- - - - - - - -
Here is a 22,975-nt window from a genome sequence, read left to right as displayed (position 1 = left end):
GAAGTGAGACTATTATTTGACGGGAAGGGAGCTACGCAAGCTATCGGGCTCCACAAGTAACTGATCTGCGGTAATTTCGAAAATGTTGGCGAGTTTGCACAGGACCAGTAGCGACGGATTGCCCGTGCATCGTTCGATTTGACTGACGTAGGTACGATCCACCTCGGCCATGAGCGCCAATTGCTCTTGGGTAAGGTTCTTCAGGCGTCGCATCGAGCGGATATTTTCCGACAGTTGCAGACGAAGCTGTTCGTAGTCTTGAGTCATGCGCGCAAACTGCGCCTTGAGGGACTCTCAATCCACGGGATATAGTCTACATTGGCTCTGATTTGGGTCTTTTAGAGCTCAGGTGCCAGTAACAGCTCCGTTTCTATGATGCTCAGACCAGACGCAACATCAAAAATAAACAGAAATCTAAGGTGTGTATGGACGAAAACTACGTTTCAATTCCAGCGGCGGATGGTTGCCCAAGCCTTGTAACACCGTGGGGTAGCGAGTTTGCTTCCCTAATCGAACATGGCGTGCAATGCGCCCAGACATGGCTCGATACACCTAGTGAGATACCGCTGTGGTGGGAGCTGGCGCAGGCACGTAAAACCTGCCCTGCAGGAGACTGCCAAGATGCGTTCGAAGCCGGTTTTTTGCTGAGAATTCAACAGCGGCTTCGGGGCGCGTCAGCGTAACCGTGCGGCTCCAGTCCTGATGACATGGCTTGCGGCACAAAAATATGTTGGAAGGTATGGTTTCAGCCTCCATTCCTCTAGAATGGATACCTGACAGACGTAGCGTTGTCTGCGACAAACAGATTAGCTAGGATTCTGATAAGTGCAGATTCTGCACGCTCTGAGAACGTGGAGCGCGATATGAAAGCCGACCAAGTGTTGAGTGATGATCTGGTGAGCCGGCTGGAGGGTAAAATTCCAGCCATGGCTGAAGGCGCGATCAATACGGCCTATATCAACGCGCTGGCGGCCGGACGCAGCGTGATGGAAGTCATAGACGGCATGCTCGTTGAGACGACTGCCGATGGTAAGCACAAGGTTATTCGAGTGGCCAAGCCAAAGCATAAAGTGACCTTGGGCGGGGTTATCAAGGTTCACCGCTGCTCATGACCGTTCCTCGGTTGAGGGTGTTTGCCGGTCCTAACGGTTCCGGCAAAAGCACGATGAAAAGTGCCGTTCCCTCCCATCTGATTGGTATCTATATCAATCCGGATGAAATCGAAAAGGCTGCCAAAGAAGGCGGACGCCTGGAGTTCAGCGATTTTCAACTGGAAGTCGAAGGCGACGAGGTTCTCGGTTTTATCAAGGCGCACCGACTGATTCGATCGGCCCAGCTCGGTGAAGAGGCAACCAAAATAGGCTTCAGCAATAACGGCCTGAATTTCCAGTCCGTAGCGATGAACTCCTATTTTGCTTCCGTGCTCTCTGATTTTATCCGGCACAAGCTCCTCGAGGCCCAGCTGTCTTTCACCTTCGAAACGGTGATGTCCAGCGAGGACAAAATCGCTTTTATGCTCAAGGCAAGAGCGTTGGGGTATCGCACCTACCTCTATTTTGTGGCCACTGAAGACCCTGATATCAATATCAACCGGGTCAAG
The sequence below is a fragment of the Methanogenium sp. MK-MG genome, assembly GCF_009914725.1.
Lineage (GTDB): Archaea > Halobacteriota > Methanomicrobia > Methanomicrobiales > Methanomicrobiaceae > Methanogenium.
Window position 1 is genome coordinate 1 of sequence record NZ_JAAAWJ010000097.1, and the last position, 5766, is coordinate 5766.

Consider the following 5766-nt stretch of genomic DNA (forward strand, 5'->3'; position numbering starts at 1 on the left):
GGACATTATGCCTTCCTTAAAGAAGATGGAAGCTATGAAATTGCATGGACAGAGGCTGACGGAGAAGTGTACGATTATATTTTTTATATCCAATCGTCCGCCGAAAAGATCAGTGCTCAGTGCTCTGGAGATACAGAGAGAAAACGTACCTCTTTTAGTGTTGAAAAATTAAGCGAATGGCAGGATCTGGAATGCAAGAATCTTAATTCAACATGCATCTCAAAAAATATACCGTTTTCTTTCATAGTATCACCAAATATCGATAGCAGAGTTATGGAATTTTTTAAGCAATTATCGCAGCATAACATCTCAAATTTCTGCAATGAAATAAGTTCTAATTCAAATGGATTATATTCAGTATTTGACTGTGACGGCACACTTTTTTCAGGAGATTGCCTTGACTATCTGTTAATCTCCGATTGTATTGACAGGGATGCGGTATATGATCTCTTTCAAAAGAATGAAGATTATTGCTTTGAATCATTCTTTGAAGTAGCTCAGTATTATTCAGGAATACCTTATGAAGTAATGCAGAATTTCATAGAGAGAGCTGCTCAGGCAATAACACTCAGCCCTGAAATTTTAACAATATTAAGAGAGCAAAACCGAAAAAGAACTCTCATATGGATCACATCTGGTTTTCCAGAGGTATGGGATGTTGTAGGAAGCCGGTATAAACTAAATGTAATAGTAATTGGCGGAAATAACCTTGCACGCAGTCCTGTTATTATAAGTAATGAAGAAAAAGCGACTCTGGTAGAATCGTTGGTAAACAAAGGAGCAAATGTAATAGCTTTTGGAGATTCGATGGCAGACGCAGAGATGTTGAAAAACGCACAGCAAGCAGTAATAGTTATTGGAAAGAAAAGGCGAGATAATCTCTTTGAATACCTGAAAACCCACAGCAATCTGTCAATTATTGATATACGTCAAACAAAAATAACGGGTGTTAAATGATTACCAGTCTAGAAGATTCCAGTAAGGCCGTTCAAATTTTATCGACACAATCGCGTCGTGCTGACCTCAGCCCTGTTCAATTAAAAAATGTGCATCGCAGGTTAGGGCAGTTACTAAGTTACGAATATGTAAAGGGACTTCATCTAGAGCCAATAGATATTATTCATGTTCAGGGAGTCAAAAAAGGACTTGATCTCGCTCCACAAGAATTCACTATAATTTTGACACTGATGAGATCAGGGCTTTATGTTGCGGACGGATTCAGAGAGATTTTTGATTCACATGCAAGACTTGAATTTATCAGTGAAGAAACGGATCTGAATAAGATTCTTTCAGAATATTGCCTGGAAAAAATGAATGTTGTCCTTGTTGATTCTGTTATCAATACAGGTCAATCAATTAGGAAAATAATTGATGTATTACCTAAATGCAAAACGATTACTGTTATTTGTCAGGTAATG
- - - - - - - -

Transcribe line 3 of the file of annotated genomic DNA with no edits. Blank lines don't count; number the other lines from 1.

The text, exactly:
The sequence below is a fragment of the Methanogenium sp. MK-MG genome, assembly GCF_009914725.1.